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Elyn Zimmerman
Sanctuary
1991

H. Lee Moffitt Cancer Center and Research Institute
University of South Florida, Tampa

Sanctuary is a site-specific artwork, responding to the H. Lee Moffitt Cancer Center. The work, in part, references the architecture of the hospital itself. The four standing columns of the fountain area and the smaller seating columns directly reference the most visually striking elements of the hospital’s construction. Zimmerman’s use of the limestone and flint rock makes a sweeping reference to the geology of the site, and Florida’s geology generally. Limestone forms the caverns of the state’s aquifer, while the indigenous people of Florida used the flint for tools and weapons. The conceptual heart of Sanctuary is derived from the nature of the hospital and the needs of its users. Sanctuary, sited North of the H. Lee Moffitt Cancer Center, was designed to provide the hospital patients, their relatives, staff, and medical professionals with a place for reflective solitude. Situated at the base of a bowl formed by the surrounding landscape, Sanctuary invites the user to leave the environment of the hospital and enter into a quiet dialogue with the artist’s work. The participant enters into the seating area transversing a series of steps that lowers the viewer’s perspective by thirty inches, and brings them closer to the main fountain element. Seated in the inner chamber of Sanctuary, the participant is surrounded by the sound of running water trickling over limestone boulders, pooling in a slate bottomed reservoir. The lower elevation of the seating area, relative to the surrounding sculpture, isolates the viewer from the hospital environment reinforcing the concept of a sanctuary. The surroundings create a calming, intimate atmosphere conducive to reflection and private conversation.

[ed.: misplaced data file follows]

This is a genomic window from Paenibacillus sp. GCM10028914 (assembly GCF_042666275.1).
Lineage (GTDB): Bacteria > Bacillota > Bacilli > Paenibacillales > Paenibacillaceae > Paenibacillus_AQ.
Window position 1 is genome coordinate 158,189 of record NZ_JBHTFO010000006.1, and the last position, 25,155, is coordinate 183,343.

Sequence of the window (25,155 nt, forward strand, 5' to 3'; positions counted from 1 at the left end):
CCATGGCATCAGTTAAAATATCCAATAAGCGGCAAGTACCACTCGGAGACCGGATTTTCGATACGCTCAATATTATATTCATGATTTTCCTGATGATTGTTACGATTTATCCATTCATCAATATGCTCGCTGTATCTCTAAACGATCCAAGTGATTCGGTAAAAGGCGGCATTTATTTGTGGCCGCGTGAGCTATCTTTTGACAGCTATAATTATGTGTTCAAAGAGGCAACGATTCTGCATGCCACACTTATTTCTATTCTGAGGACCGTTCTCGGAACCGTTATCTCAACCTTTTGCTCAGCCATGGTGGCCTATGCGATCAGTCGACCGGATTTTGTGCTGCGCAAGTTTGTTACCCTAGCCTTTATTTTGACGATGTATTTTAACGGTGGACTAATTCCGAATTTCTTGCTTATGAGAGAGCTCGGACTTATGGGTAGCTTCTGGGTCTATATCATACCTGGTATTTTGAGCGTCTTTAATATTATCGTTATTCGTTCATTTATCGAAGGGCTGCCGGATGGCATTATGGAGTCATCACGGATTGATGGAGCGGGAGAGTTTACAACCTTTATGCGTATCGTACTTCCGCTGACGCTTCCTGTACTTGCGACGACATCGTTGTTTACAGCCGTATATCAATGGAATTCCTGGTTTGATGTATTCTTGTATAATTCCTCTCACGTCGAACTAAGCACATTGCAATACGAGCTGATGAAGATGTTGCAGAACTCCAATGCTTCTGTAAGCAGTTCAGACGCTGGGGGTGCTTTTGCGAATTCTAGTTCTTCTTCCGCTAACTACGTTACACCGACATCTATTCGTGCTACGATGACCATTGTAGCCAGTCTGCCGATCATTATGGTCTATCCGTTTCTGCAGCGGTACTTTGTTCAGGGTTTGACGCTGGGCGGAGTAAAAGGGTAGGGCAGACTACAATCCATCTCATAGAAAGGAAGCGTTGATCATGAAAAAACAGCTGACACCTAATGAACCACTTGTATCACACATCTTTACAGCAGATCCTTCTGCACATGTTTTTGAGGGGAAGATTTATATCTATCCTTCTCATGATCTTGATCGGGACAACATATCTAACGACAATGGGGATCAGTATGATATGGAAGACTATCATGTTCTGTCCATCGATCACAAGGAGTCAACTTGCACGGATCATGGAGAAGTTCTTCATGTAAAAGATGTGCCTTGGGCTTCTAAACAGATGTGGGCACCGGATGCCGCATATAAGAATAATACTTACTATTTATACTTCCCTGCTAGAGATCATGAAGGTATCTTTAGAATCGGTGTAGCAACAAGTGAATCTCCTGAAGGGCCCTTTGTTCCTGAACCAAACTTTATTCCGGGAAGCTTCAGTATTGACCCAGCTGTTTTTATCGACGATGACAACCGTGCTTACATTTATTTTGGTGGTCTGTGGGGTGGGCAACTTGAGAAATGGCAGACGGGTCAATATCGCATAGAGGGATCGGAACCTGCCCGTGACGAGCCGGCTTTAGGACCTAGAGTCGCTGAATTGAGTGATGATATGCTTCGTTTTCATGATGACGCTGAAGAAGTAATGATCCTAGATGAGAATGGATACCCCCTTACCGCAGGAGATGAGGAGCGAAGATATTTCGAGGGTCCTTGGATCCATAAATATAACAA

Sanctuary
made possible by Florida's Art in State Buildings Program